After officially launching the “Identification and Validation of ctDNA Quality Control Materials” Initiative last fall, a team at the Foundation of the National Institutes of Health (FNIH) has identified 14 clinically actional variants that it will incorporate as part of quality control materials to submit to the US Food and Drug Administration for eventual widespread use in circulating tumor DNA (ctDNA) testing.
Having raised $1.5 million in funding since announcing the project in 2017 during a meeting co-sponsored by the FDA and the American Association for Cancer Research (AACR), the group anticipates completing the first phase of the project within the next few months.
Having well-defined cell line-derived reference standards that accurately match clinical patient samples and contain relevant variants may allow researchers to validate new circulating tumor cell or circulating tumor DNA assays.
Dana Connors, a senior project manager at FNIH’s Biomarker Consortium, noted that there has not been much discussion in either the research or clinical markets as to what the standards should be for liquid biopsy test validation and quality control.
“Our concern is that a patient could go to Lab 1, get a liquid biopsy test, and then visit another lab and receive completely different results because Lab 2 is applying a test in a different way,” Connors explained. “If the testing sites aren’t applying the same tools, examining the same analytes, or searching for the same variants, the patient will receive wildly different results.”
FNIH began working with four molecular characterization labs that used reference material donated by commercial partners. The partners included labs led by Chris Karlovich and Mickey Williams at Frederick National Laboratory for Cancer Research’s Molecular Characterization Laboratory, Kenneth Cole at the National Institute of Standards and Technology, and Cloud Paweletz at Harvard University, as well as biopharmaceutical firm AstraZeneca.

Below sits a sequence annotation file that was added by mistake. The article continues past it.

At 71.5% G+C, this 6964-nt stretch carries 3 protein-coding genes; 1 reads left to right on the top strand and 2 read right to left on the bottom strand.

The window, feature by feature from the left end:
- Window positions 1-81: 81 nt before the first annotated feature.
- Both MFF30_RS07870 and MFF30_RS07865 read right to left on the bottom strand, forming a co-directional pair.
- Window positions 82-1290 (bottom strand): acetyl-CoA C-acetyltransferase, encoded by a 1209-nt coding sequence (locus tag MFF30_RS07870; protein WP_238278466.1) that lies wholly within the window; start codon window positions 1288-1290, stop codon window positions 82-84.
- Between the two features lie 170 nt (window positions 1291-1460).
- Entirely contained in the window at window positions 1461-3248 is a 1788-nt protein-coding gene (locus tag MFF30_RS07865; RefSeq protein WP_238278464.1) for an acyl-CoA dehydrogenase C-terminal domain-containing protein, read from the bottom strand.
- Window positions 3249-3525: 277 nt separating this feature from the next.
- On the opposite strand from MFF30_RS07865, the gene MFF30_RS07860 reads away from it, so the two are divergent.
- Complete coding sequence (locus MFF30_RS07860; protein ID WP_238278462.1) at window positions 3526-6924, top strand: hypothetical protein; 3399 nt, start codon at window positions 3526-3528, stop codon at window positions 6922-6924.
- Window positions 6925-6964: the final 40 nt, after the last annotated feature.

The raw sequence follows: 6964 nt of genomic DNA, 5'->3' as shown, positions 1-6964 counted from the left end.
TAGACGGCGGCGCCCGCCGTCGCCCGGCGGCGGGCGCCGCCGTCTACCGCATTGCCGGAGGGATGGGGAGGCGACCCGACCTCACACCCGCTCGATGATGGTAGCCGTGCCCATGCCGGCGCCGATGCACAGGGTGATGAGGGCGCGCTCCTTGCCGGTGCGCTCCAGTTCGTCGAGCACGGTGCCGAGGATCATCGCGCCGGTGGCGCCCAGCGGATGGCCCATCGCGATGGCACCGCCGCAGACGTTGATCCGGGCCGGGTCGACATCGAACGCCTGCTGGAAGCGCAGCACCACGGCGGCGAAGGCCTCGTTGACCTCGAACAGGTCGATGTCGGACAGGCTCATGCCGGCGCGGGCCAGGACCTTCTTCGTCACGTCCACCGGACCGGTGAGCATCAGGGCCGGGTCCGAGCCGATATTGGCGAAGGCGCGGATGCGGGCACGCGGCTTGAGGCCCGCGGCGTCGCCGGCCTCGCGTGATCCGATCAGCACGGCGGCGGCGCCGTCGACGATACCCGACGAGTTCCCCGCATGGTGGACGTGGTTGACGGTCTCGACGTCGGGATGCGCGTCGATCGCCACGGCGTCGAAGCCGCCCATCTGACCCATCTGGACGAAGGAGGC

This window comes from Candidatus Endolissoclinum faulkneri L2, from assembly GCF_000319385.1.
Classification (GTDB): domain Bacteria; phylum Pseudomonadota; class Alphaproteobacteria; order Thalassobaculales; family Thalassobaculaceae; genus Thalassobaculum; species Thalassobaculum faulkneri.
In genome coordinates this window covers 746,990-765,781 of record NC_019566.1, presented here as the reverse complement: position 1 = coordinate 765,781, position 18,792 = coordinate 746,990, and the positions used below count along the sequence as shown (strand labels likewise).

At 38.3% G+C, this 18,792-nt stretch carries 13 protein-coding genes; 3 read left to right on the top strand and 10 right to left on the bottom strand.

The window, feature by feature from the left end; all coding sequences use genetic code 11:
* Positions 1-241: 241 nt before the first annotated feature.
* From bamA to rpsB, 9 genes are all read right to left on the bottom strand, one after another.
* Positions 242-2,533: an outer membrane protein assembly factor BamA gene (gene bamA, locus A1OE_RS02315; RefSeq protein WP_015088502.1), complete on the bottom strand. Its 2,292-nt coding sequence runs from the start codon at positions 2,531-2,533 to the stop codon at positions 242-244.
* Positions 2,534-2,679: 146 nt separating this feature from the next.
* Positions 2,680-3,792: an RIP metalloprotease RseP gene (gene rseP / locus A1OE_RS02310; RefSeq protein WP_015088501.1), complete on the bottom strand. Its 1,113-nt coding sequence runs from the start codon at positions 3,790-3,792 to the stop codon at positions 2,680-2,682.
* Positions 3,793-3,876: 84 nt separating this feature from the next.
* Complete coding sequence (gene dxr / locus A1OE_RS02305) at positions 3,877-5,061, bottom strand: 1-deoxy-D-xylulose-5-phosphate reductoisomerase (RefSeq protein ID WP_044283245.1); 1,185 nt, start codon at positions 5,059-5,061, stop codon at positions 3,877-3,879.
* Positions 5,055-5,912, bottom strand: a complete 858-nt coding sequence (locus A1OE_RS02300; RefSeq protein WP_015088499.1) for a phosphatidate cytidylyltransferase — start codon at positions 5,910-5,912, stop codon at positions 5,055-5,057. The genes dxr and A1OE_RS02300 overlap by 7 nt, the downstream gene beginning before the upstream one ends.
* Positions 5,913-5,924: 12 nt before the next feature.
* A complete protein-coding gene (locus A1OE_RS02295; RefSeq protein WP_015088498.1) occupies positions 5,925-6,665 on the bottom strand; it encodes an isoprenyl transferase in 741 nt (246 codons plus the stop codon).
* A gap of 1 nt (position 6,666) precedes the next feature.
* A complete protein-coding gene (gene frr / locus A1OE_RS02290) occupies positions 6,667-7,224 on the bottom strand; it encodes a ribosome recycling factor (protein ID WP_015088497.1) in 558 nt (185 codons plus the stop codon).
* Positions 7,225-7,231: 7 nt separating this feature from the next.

Williams originally debuted the project during a 2017 webcast sponsored by the FDA and AACR, and the group has since raised $1.5 million for the project, in addition to “in-kind support” from public and private partners.
“In order to get this problem under control and help clinical practice and patient benefits, the goal is to make commercially prepared controls and partner with [reference material] firms,” project consultant Robert McCormack, who previously served as Head of Biomarker Strategy at Johnson & Johnson when the initiative began, explained. “[We then] validate the controls in independent labs so that any lab any lab around the world can see the result, understand what their performance should be, and if they conform to it, then they’re on good ground for reporting the result.
In Phase I, led by Williams, the team acquired the sample material and standardized how the material could be extracted in a centralized lab. When measuring ctDNA, the researchers searched for common variants in all genomic classes, including single nucleotide polymorphisms, copy number variants (CNVs), fusions, and indels.
Williams noted that the labs used five methods, including two droplet digital PCR (ddPCR) and three next-generation sequencing (NGS) assays representing both amplicon-based and hybrid capture-based platforms, to search for potential mutation targets and identify any potential biases among the different assays.
Running the tests on Illumina sequencing instruments, the labs identified about 20 common variants among the four classes that most commercial tests use — including BRAF, EGFR, and KRAS — and sent the information to the centralized lab, where National Cancer Institute statisticians aggregated the data. From there, the group ran a performance evaluation on the mutations and eventually chose 14 that were clinically actionable and covered several different cancer types.
Connors noted that the group members have begun to discuss the results and review information with manufacturing companies that provided the material, as well as companies providing additional funding.